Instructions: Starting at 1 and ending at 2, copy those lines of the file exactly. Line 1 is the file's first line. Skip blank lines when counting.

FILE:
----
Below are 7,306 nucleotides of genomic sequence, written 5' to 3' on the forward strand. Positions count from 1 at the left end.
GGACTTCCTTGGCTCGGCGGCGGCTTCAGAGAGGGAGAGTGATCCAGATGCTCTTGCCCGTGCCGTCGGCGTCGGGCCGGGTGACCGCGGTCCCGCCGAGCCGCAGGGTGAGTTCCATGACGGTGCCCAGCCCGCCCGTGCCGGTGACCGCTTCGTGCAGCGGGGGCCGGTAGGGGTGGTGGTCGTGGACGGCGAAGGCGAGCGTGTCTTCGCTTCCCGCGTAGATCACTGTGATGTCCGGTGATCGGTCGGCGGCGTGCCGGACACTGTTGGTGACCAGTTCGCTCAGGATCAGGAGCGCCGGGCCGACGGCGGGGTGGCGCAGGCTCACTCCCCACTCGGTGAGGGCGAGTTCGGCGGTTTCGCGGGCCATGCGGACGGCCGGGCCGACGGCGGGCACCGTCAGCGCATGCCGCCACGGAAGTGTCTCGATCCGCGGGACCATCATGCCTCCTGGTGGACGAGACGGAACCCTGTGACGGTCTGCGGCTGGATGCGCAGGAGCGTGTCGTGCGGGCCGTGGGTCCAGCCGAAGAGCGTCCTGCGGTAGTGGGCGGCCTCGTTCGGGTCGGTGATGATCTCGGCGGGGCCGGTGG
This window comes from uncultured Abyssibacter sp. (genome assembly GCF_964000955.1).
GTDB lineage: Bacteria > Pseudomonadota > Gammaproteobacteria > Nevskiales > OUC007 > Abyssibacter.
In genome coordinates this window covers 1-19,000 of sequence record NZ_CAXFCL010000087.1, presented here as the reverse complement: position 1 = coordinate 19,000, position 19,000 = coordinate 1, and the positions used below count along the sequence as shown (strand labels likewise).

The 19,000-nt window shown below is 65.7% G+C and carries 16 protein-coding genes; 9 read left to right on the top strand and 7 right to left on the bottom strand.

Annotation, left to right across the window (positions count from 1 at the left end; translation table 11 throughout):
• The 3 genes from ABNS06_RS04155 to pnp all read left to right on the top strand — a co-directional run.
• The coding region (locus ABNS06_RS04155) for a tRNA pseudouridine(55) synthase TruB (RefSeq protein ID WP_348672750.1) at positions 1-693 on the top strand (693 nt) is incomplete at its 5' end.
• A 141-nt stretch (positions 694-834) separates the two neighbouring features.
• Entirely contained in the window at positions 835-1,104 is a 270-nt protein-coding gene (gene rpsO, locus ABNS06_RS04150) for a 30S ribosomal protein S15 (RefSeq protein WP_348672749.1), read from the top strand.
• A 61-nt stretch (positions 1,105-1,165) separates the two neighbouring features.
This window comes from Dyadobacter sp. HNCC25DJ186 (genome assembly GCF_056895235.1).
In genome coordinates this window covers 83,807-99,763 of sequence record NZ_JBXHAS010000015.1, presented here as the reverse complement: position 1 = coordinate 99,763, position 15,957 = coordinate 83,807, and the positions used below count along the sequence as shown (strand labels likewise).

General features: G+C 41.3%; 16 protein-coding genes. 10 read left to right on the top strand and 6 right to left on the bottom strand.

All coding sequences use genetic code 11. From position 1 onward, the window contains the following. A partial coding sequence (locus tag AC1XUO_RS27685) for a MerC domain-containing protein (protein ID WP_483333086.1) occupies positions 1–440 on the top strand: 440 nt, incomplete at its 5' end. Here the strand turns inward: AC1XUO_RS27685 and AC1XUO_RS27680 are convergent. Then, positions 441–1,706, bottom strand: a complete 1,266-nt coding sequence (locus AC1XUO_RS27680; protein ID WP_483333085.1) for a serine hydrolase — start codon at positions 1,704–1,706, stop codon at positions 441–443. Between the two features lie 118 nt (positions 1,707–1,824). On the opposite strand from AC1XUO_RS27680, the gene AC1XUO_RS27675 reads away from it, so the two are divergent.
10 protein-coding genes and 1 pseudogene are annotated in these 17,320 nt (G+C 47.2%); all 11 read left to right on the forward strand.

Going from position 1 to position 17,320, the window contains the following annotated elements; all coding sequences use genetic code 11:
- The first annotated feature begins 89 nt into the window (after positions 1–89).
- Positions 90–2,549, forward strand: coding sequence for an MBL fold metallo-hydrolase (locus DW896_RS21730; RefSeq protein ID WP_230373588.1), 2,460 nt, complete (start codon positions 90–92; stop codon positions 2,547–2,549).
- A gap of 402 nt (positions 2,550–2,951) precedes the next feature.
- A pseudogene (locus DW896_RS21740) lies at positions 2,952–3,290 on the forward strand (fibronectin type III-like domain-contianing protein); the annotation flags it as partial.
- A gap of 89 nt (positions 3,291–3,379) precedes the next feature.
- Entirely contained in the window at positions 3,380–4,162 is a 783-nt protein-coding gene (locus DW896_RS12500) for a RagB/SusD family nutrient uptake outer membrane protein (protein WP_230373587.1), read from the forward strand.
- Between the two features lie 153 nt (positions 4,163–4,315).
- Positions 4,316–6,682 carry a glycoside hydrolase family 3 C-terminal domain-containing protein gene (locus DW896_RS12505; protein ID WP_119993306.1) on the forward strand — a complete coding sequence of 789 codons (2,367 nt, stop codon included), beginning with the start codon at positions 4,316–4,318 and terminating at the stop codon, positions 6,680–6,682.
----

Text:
Below are 7,306 nucleotides of genomic sequence, written 5' to 3' on the forward strand. Positions count from 1 at the left end.
GGACTTCCTTGGCTCGGCGGCGGCTTCAGAGAGGGAGAGTGATCCAGATGCTCTTGCCCGTGCCGTCGGCGTCGGGCCGGGTGACCGCGGTCCCGCCGAGCCGCAGGGTGAGTTCCATGACGGTGCCCAGCCCGCCCGTGCCGGTGACCGCTTCGTGCAGCGGGGGCCGGTAGGGGTGGTGGTCGTGGACGGCGAAGGCGAGCGTGTCTTCGCTTCCCGCGTAGATCACTGTGATGTCCGGTGATCGGTCGGCGGCGTGCCGGACACTGTTGGTGACCAGTTCGCTCAGGATCAGGAGCGCCGGGCCGACGGCGGGGTGGCGCAGGCTCACTCCCCACTCGGTGAGGGCGAGTTCGGCGGTTTCGCGGGCCATGCGGACGGCCGGGCCGACGGCGGGCACCGTCAGCGCATGCCGCCACGGAAGTGTCTCGATCCGCGGGACCATCATGCCTCCTGGTGGACGAGACGGAACCCTGTGACGGTCTGCGGCTGGATGCGCAGGAGCGTGTCGTGCGGGCCGTGGGTCCAGCCGAAGAGCGTCCTGCGGTAGTGGGCGGCCTCGTTCGGGTCGGTGATGATCTCGGCGGGGCCGGTGG